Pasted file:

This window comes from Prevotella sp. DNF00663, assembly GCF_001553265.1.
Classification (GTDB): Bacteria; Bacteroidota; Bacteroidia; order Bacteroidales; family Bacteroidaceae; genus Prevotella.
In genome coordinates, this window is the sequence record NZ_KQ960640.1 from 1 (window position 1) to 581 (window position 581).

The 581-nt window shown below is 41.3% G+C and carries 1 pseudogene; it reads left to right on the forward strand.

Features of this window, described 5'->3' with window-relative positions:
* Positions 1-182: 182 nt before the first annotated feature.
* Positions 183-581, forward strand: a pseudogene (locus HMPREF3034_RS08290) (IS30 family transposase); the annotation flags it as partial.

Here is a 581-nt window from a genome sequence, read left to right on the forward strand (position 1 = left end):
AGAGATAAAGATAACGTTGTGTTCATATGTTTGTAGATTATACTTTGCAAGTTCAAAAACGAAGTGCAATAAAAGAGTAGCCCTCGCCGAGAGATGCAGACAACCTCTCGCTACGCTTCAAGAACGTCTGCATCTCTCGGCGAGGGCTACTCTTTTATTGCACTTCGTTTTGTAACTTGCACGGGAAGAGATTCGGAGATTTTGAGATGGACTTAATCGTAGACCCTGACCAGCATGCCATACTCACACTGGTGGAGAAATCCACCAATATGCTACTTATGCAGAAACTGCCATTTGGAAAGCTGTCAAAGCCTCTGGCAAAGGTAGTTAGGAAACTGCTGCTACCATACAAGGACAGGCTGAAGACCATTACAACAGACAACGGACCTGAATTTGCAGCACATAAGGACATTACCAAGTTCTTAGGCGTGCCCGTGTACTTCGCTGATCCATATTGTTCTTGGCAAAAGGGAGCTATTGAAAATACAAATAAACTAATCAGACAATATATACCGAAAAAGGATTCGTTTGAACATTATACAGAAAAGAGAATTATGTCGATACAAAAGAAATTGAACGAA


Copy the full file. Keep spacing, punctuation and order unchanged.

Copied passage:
This window comes from Prevotella sp. DNF00663, assembly GCF_001553265.1.
Classification (GTDB): Bacteria; Bacteroidota; Bacteroidia; order Bacteroidales; family Bacteroidaceae; genus Prevotella.
In genome coordinates, this window is the sequence record NZ_KQ960640.1 from 1 (window position 1) to 581 (window position 581).

The 581-nt window shown below is 41.3% G+C and carries 1 pseudogene; it reads left to right on the forward strand.

Features of this window, described 5'->3' with window-relative positions:
* Positions 1-182: 182 nt before the first annotated feature.
* Positions 183-581, forward strand: a pseudogene (locus HMPREF3034_RS08290) (IS30 family transposase); the annotation flags it as partial.

Here is a 581-nt window from a genome sequence, read left to right on the forward strand (position 1 = left end):
AGAGATAAAGATAACGTTGTGTTCATATGTTTGTAGATTATACTTTGCAAGTTCAAAAACGAAGTGCAATAAAAGAGTAGCCCTCGCCGAGAGATGCAGACAACCTCTCGCTACGCTTCAAGAACGTCTGCATCTCTCGGCGAGGGCTACTCTTTTATTGCACTTCGTTTTGTAACTTGCACGGGAAGAGATTCGGAGATTTTGAGATGGACTTAATCGTAGACCCTGACCAGCATGCCATACTCACACTGGTGGAGAAATCCACCAATATGCTACTTATGCAGAAACTGCCATTTGGAAAGCTGTCAAAGCCTCTGGCAAAGGTAGTTAGGAAACTGCTGCTACCATACAAGGACAGGCTGAAGACCATTACAACAGACAACGGACCTGAATTTGCAGCACATAAGGACATTACCAAGTTCTTAGGCGTGCCCGTGTACTTCGCTGATCCATATTGTTCTTGGCAAAAGGGAGCTATTGAAAATACAAATAAACTAATCAGACAATATATACCGAAAAAGGATTCGTTTGAACATTATACAGAAAAGAGAATTATGTCGATACAAAAGAAATTGAACGAA